Asaf Bitton, MD, MPH
A practicing primary care physician, public health researcher, and health systems innovation leader, Asaf Bitton has led efforts globally and nationally to transform primary health care delivery systems and create high quality, integrated care models.
Bitton’s clinical area of expertise and innovation is in the area of team-based primary care for patients with complex psychosocial and clinical needs. The opportunity to serve these patients by creating a new, team-based primary care practice built from the ground up in 2010 has deeply informed his work on a local, national, and global level. He practices adult general internal medicine and serves as the assistant medical director at the Brigham and Women’s Advanced Primary Care Associates, South Huntington, an innovative, patient-centered medical home in Jamaica Plain, MA. The practice is a model of integrated behavioral health, risk-stratified care management, community health worker navigation, pharmacist-led chronic disease management, and co-localized specialist integration with psychiatry and geriatrics. The practice was featured in the Annals of Family Medicine as one of the top 23 primary care practices in the U.S. The practice was also the recipient of the Society of General Internal Medicine Annual Quality and Practice Innovation Award in 2014.
As director of the Ariadne Labs Primary Health Care Program, Bitton is a leader of the Primary Health Care Performance Initiative, launched in 2015 at the United Nations. This joint effort, with the Bill & Melinda Gates Foundation, World Health Organization (WHO), the World Bank, and Ariadne Labs aims to measure primary care country performance in a holistic way within low- and middle-income countries to tailor improvement and financing initiatives. In October 2018, the primary health care team launched at a major WHO Global Primary Health Care Conference in Astana, Kazakhstan, 12 country-level dashboards on primary health care performance, called the “Vital Signs Profiles,” with 12 health ministers and the WHO’s Director-General. Bitton also has collaborated with international health leaders to build novel health system innovations in Estonia, China, and Ghana.
Under Bitton’s leadership, the primary health care team has fielded and are currently analyzing one of the first nationwide surveys of patient experience and facility function around primary health care in West Africa with the Gates Foundation and Johns Hopkins University. With the Estonian Health Insurance Fund, they have developed and are pilot testing a novel risk-stratified care management intervention to target patients with severe cardiac, pulmonary, and mental health conditions. The team was awarded a grant by the Gates Foundation to lead a transnational learning collaborative around building more integrated health systems through the Joint Learning Network of 33 countries.
Nationally, Bitton has served as a senior advisor to the Center for Medicare and Medicaid Innovation since 2012, working on the Comprehensive Primary Care Initiative, a national demonstration project of payment-supported primary care practice redesign. Bitton has focused his efforts there on the practice transformation and care delivery redesign component of the initiative, including annual milestones and metrics for achievable success. The initiative has expanded to now include 18 regions, more than 50 payers, more than 3,000 practices, more than 13,000 clinicians, and nearly 15 million total patients in what is known as Comprehensive Primary Care Plus. It is the largest primary care multi-payer initiative in the country.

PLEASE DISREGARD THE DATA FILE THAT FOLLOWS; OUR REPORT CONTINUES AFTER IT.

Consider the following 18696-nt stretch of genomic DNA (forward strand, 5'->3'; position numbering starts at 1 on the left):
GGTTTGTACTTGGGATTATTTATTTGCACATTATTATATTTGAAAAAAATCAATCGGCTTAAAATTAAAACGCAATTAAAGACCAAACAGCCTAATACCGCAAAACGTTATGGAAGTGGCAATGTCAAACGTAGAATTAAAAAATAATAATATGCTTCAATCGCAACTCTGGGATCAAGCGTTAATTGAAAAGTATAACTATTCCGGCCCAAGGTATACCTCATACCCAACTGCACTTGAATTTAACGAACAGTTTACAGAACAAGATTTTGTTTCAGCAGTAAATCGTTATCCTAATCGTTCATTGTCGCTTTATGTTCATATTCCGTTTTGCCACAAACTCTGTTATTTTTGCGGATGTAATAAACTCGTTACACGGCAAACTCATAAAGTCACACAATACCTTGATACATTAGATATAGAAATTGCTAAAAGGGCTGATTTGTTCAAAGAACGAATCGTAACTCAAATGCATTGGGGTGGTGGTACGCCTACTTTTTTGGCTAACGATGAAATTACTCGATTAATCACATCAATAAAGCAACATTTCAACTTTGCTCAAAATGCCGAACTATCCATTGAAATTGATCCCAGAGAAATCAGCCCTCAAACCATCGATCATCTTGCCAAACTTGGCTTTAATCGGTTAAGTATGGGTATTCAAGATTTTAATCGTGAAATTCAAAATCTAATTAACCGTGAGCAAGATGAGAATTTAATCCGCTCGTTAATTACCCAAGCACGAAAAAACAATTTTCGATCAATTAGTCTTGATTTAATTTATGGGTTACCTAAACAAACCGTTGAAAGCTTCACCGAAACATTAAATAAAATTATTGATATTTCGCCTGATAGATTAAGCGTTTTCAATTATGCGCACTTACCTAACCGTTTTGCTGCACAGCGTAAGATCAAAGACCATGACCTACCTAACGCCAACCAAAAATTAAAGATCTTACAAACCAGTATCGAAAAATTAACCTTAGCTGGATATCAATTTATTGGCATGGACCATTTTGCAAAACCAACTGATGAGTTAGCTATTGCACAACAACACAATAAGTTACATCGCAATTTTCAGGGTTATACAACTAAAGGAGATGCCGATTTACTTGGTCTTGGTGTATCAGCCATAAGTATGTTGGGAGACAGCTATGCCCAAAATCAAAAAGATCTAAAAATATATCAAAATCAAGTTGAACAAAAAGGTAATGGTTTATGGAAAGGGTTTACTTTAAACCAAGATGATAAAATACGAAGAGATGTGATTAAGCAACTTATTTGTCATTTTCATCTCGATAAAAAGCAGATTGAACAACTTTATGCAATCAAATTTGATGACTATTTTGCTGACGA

As faculty lead for transformation strategy and design at the Harvard Medical School Center for Primary Care, Bitton led the Academic Innovation Collaborative, a 19-clinic, $14 million, two-year effort from 2012-2014 to transform 20 Harvard-affiliated primary care teaching practices into patient-centered medical homes. The collaborative resulted in documented and published improvements in team function, care outcomes for patients with chronic diseases, and primary care staff experience improvement.
The author of more than 100 peer-reviewed journal articles, Bitton has led research on both disease-specific public health research efforts, as well as primary care measurement and improvement. His early research centered first on the study of low-cost interventions to stem the growing tide of chronic non-communicable diseases, with a focus on diabetes and obesity in the Pacific Islands, as well as on international tobacco control policies and tobacco industry tactics. This tobacco industry work resulted in publications that helped to pass major EU tobacco control legislation and uncover scientific misconduct in cancer biology journals. He then conducted research on the implementation of global tobacco control treaty protocols with a specific focus on the uptake of clinical smoking cessation interventions.
Bitton serves on the faculty at Harvard Medical School and Brigham and Women’s Hospital. He supervises residents from the Brigham and Women’s internal medicine primary care program, and mentors general medicine fellows on their research. He holds a bachelor’s degree in health and society from Brown University, an M.D. from the University of California San Francisco School of Medicine, and a master’s degree in public health from Harvard T.H. Chan School of Public Health. A resident of Brookline, MA, Bitton is married with two daughters.